Scientist Hopes Lewis’ Remains Will Offer Clues
If the federal government gives living relatives of Meriwether Lewis permission to exhume the famed explorer's remains, there's a chance there would be nothing there worth studying, a forensic anthropologist from Middle Tennessee State University said Wednesday.
But there is also a chance that studying Lewis' remains could reveal his true cause of death, solving a mystery that has lingered for two centuries, said Dr. Hugh Berryman, director of the Forensic Institute for Research and Education at MTSU.
Lewis, co-leader of the famed Lewis and Clark Expedition in the early 19th century, died of gunshot wounds in October 1809, at a small inn near present-day Hohenwald, Tenn. Some historians believe he killed himself; others have argued he was murdered.
Since the mid-1990s, members of Lewis' family have sought federal permission to have the explorer's remains exhumed from a national park on the Natchez Trace Parkway in Lewis County, in hopes that modern forensic science could put the debate to rest.
Family members and those who would be involved in the exhumation discussed the effort Wednesday at a news conference in Washington.
"If we are allowed to proceed with an exhumation, we may discover that we can't conclude anything because of the poor condition of the bones," Berryman said at the news conference. Berryman, a research professor at MTSU's Department of Sociology and Anthropology, would lead the scientific team that would dig up and study the remains.
"Or, hopefully, the bones may be in good enough shape that we can determine whether the gunshot 'trauma' to the bones is consistent with murder or suicide," he said. "Given the fact that the monument and an added layer of soil have helped protect Governor Lewis' body, the bones may be well-preserved."
The National Park Service has blocked past efforts. At a Washington news conference, family members and representatives said they hope a new president and new leadership in the parks department could lead to a new stance on the exhumation.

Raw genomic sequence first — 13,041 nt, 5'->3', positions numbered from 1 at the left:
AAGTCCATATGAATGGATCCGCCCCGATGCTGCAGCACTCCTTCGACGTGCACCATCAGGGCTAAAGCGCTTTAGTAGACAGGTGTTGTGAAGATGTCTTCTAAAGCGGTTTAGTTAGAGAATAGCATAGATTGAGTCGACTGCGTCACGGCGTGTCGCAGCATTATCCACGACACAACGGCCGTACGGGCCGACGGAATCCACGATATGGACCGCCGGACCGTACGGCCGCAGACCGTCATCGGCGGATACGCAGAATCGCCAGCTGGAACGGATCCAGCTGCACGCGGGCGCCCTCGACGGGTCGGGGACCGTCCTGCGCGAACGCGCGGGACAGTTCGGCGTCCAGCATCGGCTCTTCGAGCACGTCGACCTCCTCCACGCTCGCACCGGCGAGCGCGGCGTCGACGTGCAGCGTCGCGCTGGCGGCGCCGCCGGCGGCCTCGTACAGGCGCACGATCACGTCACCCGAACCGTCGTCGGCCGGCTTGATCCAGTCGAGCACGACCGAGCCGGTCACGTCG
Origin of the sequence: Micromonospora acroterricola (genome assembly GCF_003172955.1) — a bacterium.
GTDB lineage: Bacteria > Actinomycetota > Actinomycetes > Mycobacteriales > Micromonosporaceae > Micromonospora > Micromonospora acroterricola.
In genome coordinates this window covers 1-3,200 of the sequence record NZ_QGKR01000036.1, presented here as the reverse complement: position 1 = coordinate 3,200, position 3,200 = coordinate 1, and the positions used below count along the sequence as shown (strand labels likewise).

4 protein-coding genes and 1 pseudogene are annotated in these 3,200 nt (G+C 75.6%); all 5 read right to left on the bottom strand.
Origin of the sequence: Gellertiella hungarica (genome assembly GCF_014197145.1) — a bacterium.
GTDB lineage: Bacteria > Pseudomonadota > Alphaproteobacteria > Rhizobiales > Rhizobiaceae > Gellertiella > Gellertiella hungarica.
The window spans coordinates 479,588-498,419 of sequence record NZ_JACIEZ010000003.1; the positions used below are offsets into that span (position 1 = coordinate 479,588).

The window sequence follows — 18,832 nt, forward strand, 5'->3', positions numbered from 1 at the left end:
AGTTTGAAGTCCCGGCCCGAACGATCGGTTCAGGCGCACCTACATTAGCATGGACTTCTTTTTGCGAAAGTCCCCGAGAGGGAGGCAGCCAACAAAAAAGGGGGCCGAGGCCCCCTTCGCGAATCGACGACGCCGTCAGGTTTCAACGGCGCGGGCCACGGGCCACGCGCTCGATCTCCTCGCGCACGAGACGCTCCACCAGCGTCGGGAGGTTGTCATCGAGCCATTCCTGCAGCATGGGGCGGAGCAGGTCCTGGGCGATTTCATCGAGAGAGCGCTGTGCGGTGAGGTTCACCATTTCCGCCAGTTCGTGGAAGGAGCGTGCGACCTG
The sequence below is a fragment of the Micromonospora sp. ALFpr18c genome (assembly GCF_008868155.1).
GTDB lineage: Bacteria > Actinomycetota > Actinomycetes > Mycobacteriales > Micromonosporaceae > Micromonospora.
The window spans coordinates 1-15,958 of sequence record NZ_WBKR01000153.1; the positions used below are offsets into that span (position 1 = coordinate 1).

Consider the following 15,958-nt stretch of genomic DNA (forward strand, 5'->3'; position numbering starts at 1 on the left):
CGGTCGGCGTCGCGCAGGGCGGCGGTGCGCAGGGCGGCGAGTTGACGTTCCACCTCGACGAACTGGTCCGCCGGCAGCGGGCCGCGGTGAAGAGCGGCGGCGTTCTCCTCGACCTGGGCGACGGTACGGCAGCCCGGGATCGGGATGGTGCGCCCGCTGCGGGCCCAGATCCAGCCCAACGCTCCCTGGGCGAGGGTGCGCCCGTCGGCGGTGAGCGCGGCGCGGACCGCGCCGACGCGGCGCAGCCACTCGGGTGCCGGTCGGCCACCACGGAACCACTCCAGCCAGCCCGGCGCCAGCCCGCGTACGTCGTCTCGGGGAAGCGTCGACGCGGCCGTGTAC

Family members have renewed the push this year, launching a Web site and making a new request to the federal government.
The Park Service has said it will consider the family's most recent request, made this year. In a news release, the family said a decision on the exhumation permit could be reached by the end of the year.
If the federal government grants permission, the exhumation could be completed in a day, and the scientific study of the remains would take a week, Berryman said. Family members have said they want Lewis' remains reburied at the park in Lewis County, about 60 miles from Nashville, once the study is complete.
"The family's goal in this effort is not to prove one theory or another. Our goal is not self-promotion or glory. Our goal is to solve the 200-year-old mystery surrounding the death of Uncle Meriwether," said Thomas C. McSwain Jr., a relative of Lewis who lives in West Virginia.
"Plenty of historians and authors have hypothesized about what caused his death," McSwain said. "But nothing can be proven unless Uncle Meriwether's remains are exhumed."